Khan won a record-breaking seventh World Open title in November when he beat Del Harris of England in a tight final 15-10, 17-14, 16-17, 15-8 at Nicosia, Cyprus. It was not always easy for him, however, as he was handicapped by blisters on his feet and nearly withdrew, in pain, before the final. His foot problems forced him to sit out some matches in the men's world team championship, which immediately followed the World Open in Cairo. He returned, however, to lead Pakistan to an acrimonious semifinal win over Australia. They failed in the finals to retain their title, losing two matches to one to England. In June, Khan had announced he would no longer play in the British squash league.

      Playing in his first world championship, Mark Chaloner beat experienced Mir Zaman Gul in the deciding match to enable England to win the title for the first time.

      While Martin did acquire a third World Open title in Hong Kong in July, it was not a vintage year for the Australian. The world title match was itself a focus of controversy that arose over the quality of refereeing during Martin's semifinal match against Cassandra Jackman of England. During the summer Martin was beaten in Japan and South Korea by another Australian, Sarah FitzGerald, and bowed out of the semifinals of the Malaysian Open. Martin retained her top position in the world rankings, and FitzGerald moved far ahead of the rest of the contenders to take the second spot for the first time.

      The world junior women's championship took place in Sydney, Australia, during July. The home team took the title, beating England two matches to one in the final. The individual champion was Jade Wilson of New Zealand, who beat Rachael Grinham of Australia 9-3, 9-4, 9-7 in a 32-minute final. (ANDREW SHELLEY)

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plant
      any of various fruits of plants (genus Cucurbita) of the gourd family (Cucurbitaceae), widely cultivated as vegetables and for livestock feed. The principal species are C. maxima and certain varieties of C. pepo.

      Summer squash is a quick-growing, small-fruited, nontrailing or bush type of C. pepo. Plants are upright and spreading, 45 to 75 cm (18 to 30 inches) high, and produce a great diversity of fruit forms, from flattened, through oblong, to elongate and crooked fruits, coloured from white through cream to yellow, green, and variegated. Fruit surfaces or contours may be scalloped, smooth, ridged, or warty. The fruits develop very rapidly and must be harvested a few days after they form (before the seeds and rinds harden) and used soon after harvest.

      Winter varieties of squash, C. maxima, are long-vining, generally large-fruited, long-season kinds. The fruits after harvest can be stored many months (into wintertime) if kept dry and well above freezing. The fruit stems are greatly enlarged next to the fruits; the fruits show a wide range of sizes, shapes, and colours; and the rinds are relatively harder than those for summer squash and usually inedible to human tastes. See also pumpkin.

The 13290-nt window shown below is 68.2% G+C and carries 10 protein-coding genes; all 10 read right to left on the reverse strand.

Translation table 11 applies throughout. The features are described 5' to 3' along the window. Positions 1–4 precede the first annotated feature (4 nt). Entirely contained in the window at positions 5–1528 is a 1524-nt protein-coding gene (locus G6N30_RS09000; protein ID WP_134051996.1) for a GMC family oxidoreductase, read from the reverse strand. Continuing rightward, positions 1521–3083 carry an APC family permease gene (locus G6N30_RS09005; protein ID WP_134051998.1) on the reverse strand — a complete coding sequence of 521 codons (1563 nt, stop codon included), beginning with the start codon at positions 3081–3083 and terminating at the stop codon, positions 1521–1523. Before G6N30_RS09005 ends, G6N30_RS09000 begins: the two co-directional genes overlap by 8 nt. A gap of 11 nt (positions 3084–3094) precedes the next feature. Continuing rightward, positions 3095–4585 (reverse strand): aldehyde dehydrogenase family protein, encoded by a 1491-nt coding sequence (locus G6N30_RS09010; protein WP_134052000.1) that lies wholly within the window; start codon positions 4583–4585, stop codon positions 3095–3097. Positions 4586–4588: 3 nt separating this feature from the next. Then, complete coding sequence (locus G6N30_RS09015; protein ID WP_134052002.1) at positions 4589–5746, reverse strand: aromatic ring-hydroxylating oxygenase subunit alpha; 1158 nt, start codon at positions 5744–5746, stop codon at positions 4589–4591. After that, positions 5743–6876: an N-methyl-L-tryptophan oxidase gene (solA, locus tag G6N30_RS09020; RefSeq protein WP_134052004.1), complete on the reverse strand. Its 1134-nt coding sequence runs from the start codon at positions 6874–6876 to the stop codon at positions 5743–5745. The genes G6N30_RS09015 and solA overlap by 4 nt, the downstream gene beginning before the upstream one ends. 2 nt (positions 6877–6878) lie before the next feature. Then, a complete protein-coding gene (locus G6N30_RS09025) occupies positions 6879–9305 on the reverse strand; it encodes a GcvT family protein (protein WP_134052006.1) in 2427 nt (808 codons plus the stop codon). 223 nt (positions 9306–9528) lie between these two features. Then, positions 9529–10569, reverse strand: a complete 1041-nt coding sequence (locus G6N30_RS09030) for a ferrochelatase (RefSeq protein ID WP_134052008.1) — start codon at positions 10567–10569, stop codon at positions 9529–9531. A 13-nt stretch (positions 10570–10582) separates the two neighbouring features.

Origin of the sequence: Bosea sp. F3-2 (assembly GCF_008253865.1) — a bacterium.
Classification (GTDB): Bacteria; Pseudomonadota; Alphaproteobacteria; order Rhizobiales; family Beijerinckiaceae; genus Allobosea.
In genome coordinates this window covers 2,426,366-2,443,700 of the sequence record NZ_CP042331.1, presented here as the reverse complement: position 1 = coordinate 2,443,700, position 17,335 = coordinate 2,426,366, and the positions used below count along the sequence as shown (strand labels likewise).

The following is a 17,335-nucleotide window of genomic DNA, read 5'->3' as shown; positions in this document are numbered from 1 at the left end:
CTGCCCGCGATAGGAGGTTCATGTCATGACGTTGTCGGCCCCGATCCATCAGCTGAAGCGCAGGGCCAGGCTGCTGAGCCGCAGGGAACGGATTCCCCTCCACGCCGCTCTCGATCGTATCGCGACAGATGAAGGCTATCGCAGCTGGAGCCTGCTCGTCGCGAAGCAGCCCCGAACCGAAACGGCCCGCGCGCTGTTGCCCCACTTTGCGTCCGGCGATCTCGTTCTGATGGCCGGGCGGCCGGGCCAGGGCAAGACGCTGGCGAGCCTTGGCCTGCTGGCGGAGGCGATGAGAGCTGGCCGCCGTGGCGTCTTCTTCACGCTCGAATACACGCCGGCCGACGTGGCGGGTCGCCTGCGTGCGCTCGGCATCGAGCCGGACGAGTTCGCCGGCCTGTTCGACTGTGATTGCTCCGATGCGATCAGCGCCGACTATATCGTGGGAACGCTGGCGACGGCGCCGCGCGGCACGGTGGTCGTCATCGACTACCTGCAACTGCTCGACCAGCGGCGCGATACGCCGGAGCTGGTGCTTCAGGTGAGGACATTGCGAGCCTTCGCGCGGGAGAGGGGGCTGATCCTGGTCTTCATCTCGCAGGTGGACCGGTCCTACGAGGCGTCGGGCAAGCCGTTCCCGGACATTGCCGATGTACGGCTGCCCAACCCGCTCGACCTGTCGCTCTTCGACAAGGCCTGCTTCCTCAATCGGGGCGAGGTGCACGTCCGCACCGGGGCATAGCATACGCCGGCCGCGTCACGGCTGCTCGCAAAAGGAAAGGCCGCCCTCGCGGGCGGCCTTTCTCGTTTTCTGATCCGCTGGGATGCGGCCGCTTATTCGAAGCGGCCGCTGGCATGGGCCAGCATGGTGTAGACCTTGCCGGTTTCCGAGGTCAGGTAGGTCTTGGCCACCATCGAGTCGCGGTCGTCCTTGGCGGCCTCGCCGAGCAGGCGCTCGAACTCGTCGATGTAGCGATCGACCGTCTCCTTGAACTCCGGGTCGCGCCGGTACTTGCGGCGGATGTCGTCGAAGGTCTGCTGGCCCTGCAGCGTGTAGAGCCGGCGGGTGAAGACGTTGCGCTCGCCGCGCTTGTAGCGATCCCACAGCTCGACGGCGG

Some squash may be indigenous to Asia, but most evidence suggests that squash is native to the New World, where it was widely cultivated by the Indians before European settlement.

      The fruit is usually served as a cooked vegetable, and the blossoms may also be cooked and eaten.

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Universalium. 2010.

Synonyms:

Look at other dictionaries:

  • Squash — Fédération internationale Fédération mondiale de squash Champion(ne)(s) du monde en titre …   Wikipédia en Français

  • squash — [ skwaʃ ] n. m. • 1930; mot angl. ♦ Anglic. Sport dans lequel deux joueurs côte à côte se renvoient, à l aide de raquettes, une balle de caoutchouc qui rebondit sur les murs d un court fermé. Jouer au squash. Faire du squash. ● squash, squashs… …   Encyclopédie Universelle

  • Squash — 〈[ skwɔ̣ʃ] n.; od. s; unz.; Sp.〉 Rückschlagspiel zwischen zwei Spielern auf einer ,40 x 9,75 m großen, von vier Wänden begrenzten Fläche [engl., „pressen“ <vulgärlat. exquassare; <lat. ex „aus, heraus“ + quassare „schleudern“] * * * Squash… …   Universal-Lexikon

  • Squash — Squash, n. [Massachusetts Indian asq, pl. asquash, raw, green, immature, applied to fruit and vegetables which were used when green, or without cooking; askutasquash vine apple.] (Bot.) A plant and its fruit of the genus {Cucurbita}, or gourd… …   The Collaborative International Dictionary of English

  • Squash — may refer to: * Squash (plant), the fruit of vines of the genus Cucurbita * Squash (sport), an indoor racket sport formerly called squash racquets * Squash tennis, a similar game but played with equipment related more to that of tennis * Squash… …   Wikipedia

  • Squash — Sn (eine Sportart) per. Wortschatz fach. (20. Jh.) Entlehnung. Entlehnt aus ne. squash, zu ne. squash kräftig schlagen, zerquetschen, auspressen , dieses aus afrz. esquasser, esquacer, aus früh rom. * exquassare, zu l. quassāre heftig erschüttern …   Etymologisches Wörterbuch der deutschen sprache

  • Squash — Squash, n. 1. Something soft and easily crushed; especially, an unripe pod of pease. [1913 Webster] Not yet old enough for a man, nor young enough for a boy; as a squash is before t is a peascod. Shak. [1913 Webster] 2. Hence, something unripe or …   The Collaborative International Dictionary of English

  • squash — squash1 [skwôsh, skwäsh] vt. [OFr esquasser < VL * exquassare < L ex , intens. + quassus: see QUASH2] 1. a) to squeeze or crush into a soft or flat mass b) to press or squeeze tightly or too tightly 2. to suppress or bring to an abrupt end; …   English World dictionary

  • squash´i|ly — squash|y «SKWOSH ee», adjective, squash|i|er, squash|i|est. 1. having a soft or pulpy consistency; easily squashed: »squashy cream puffs. 2. soft and wet: »squashy ground …   Useful english dictionary

  • squash|y — «SKWOSH ee», adjective, squash|i|er, squash|i|est. 1. having a soft or pulpy consistency; easily squashed: »squashy cream puffs. 2. soft and wet: »squashy ground …   Useful english dictionary

  • squash — squash; squash·ber·ry; squash·i·ly; squash·i·ness; …   English syllables